Wednesday, 4 May 2016

Ill-health retirement - must the boss ask your GP's opinion?

Too ill to work for months.  "Long-term absence procedure" nearly done....dismissal around the corner.  This 59 yr old man didn't think he'd work again.

HR made a promise:
"We will see if you qualify for ill-health retirement....we will pull out all the stops and get it for you if we possibly can.  If we can't....really sorry but we are going to have to let you go."

The worker thought this sounded fair enough.

Unfortunately, the ill-health retirement report came back saying "NO", and the dismissal came soon after.

This worker didn't contact me until after his dismissal.   As there was no prospect of a return to work, there were no grounds for appeal.

I looked at the file. Where was the report was from his GP or hospital consultant?

Turned out that HR hadn't asked for a report.  The sacked man had never been asked to sign a medical consent form.

My head was spinning.  Was this man's condition covered under the Equalities Act?  This wasn't clear from the man's own description of his physical difficulties.  I could smell a rat.

I took my concerns to the company.  Why had this loyal worker not been asked for the opinion of his specialist consultant surgeon?  How on earth could HR make a decision with respect to ill-health retirement without listening to the views of the health professional that best know the person? I argued that this was morally wrong.

The honest answers given by HR really surprised me, and I'll ensure I look very closely at this issue in every company where I am the FTO.

It turns out that this has been a deliberate policy for some years.  This company (who employ over 10,000 workers nationwide) never ask for medical consent and never do more than refer to see the company "doctor".   In law, the company medical adviser doesn't need to be a qualified Doctor. All employers have to do is show that they have considered ill-health retirement.  I am now thinking that this is probably very common - as most employers seem to use a third party to consider ill-health retirement. I don't think many employers are "pulling out the stops" to help workers desperately hoping for retirement on grounds of ill-health.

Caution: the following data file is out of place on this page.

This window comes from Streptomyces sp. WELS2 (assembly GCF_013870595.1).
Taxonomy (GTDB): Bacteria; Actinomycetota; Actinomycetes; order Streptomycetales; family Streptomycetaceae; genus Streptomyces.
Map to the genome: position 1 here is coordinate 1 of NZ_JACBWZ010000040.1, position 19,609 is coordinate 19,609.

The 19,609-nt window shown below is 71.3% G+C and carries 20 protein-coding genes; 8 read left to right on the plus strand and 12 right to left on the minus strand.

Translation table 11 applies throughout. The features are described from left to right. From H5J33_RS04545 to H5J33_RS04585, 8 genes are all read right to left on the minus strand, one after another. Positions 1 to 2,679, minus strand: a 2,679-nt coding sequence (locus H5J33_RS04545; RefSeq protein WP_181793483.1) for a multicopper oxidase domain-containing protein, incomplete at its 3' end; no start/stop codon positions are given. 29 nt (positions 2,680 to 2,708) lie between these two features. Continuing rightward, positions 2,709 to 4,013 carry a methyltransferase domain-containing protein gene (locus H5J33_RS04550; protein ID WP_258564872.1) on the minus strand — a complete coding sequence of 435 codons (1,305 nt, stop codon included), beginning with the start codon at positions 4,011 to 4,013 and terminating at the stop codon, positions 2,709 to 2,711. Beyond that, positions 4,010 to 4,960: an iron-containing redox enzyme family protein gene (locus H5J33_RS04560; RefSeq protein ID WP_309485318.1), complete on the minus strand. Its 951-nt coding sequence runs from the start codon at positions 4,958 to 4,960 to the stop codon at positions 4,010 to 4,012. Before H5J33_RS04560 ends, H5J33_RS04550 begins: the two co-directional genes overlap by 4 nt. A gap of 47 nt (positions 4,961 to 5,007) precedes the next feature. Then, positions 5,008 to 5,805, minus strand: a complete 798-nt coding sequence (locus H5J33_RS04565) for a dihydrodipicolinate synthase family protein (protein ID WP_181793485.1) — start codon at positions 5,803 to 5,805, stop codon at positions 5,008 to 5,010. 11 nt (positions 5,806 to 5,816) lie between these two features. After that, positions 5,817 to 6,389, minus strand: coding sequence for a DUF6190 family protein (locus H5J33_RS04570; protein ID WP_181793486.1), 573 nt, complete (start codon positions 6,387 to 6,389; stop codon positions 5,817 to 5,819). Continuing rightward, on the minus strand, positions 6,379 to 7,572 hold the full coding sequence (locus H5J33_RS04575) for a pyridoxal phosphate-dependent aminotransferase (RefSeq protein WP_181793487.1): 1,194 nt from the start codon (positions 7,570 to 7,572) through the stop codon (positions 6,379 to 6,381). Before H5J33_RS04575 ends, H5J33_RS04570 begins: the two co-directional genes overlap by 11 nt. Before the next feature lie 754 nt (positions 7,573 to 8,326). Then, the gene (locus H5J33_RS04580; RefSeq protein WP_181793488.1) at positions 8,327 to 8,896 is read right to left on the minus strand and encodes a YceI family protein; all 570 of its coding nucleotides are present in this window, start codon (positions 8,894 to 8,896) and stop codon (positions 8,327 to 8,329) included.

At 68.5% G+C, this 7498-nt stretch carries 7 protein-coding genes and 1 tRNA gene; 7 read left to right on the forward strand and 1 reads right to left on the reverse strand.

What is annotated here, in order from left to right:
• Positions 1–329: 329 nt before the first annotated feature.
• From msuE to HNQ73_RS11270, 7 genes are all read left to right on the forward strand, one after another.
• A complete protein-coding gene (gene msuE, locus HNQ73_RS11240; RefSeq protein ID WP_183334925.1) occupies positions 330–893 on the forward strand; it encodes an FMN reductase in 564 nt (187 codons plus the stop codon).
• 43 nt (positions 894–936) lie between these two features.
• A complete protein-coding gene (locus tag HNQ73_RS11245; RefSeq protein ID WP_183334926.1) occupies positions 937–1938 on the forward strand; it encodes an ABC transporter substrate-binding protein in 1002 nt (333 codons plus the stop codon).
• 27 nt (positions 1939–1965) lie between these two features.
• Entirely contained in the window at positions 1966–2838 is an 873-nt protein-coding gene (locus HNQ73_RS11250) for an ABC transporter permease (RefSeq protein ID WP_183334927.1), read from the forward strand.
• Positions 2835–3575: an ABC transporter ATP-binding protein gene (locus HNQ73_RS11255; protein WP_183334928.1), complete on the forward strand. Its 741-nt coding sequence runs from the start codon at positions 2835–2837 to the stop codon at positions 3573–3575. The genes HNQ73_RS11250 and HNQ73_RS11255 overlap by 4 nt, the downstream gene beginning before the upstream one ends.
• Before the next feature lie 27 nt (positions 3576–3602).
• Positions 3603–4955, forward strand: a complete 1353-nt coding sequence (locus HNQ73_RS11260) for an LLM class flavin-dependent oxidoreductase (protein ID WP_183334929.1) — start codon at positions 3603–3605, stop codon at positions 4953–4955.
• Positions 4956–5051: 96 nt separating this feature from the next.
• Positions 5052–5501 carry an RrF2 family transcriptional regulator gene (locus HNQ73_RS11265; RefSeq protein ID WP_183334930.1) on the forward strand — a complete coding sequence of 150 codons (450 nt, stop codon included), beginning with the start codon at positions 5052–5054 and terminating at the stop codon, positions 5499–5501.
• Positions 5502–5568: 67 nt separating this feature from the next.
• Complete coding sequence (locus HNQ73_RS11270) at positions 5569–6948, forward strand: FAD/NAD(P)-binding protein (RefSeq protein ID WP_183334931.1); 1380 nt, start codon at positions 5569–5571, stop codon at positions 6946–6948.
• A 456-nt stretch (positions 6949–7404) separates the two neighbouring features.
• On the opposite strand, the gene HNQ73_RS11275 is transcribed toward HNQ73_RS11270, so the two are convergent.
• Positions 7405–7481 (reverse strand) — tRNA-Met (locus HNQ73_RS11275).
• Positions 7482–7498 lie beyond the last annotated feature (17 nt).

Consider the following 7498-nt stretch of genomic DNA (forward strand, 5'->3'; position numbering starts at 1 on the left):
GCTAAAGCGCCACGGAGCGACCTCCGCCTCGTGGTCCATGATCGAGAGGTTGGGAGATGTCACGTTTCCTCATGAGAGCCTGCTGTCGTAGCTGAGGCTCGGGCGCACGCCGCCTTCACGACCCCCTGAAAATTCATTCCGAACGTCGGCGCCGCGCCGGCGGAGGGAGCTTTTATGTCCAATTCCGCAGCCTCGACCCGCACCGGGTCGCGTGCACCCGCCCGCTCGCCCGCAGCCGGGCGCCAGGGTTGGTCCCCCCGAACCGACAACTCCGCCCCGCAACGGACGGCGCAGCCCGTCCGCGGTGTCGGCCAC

This is a discriminatory policy. Workers with a disability may need special and proper consideration of circumstances so that appropriate adjustments may be considered. Of course, it is also extremely unfair to all workers.  I argued that not only was this dismissal no longer safe, the policy itself was creating an ongoing risk to the business.

I have been able to negotiate a settlement agreement for this particular worker.

Better still, the company have now agreed to change it's policy so that medical consent will always be requested in the future.  This means that where it may help the worker for HR to see the opinion of the GP or other medical specialist, this will happen.  I have never seen a decision to award ill-health retirement without this taking place.

I'm very, very pleased.  It's not often that by helping one worker, you end up changing company policy.

In this instance, workers and employers have a mutual interest for things to be done properly.   Yes, an employer can save time by cutting out bothering to ask for medical consent, but to do so is not only unfair, it creates exposure to risk.  An employer may believe there is no risk as the "company doctor" will advise if the worker is classed as having a disability as defined under the Equalities Act. But often the "company doctor" will hedge bets by saying that it isn't possible to say whether this is the case from the information available.

In other words, taking a proper look at what a workers GP or specialist has to say is best for all.  It delivers the following advantages:

1.  Fairer to the worker.
2.  Suggested workplace adjustments from workers specialist/GP increases likelihood of earlier and/or more successful return to work - benefiting all concerned.
3.  Ill-health retirement decision more likely to be the right one.
4.  Reduces exposure to risk for the employer.
5.  Ensuring routine request for medical consent during long term absence is likely to improve an employers ability to be consistent.